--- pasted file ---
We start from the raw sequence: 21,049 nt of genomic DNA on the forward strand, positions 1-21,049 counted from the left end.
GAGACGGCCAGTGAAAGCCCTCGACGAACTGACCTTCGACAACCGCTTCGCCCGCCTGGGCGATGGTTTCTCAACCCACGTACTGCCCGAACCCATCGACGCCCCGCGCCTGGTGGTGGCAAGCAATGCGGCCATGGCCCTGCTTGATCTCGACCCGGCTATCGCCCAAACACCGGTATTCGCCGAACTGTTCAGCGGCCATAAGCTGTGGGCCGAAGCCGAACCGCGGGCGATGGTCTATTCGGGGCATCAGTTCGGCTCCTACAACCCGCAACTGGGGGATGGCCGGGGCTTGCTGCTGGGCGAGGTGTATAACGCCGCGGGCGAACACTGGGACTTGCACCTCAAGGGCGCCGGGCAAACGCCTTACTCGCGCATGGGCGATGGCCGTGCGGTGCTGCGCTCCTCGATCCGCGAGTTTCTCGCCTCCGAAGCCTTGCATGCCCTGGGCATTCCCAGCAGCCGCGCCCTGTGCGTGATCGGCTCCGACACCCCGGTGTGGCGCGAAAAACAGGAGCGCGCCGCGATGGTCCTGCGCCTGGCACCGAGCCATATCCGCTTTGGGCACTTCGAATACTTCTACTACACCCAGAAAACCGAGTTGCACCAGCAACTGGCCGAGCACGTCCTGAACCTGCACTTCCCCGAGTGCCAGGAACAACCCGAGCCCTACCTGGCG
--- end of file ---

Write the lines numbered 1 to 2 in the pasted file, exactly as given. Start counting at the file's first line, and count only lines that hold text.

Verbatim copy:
We start from the raw sequence: 21,049 nt of genomic DNA on the forward strand, positions 1-21,049 counted from the left end.
GAGACGGCCAGTGAAAGCCCTCGACGAACTGACCTTCGACAACCGCTTCGCCCGCCTGGGCGATGGTTTCTCAACCCACGTACTGCCCGAACCCATCGACGCCCCGCGCCTGGTGGTGGCAAGCAATGCGGCCATGGCCCTGCTTGATCTCGACCCGGCTATCGCCCAAACACCGGTATTCGCCGAACTGTTCAGCGGCCATAAGCTGTGGGCCGAAGCCGAACCGCGGGCGATGGTCTATTCGGGGCATCAGTTCGGCTCCTACAACCCGCAACTGGGGGATGGCCGGGGCTTGCTGCTGGGCGAGGTGTATAACGCCGCGGGCGAACACTGGGACTTGCACCTCAAGGGCGCCGGGCAAACGCCTTACTCGCGCATGGGCGATGGCCGTGCGGTGCTGCGCTCCTCGATCCGCGAGTTTCTCGCCTCCGAAGCCTTGCATGCCCTGGGCATTCCCAGCAGCCGCGCCCTGTGCGTGATCGGCTCCGACACCCCGGTGTGGCGCGAAAAACAGGAGCGCGCCGCGATGGTCCTGCGCCTGGCACCGAGCCATATCCGCTTTGGGCACTTCGAATACTTCTACTACACCCAGAAAACCGAGTTGCACCAGCAACTGGCCGAGCACGTCCTGAACCTGCACTTCCCCGAGTGCCAGGAACAACCCGAGCCCTACCTGGCG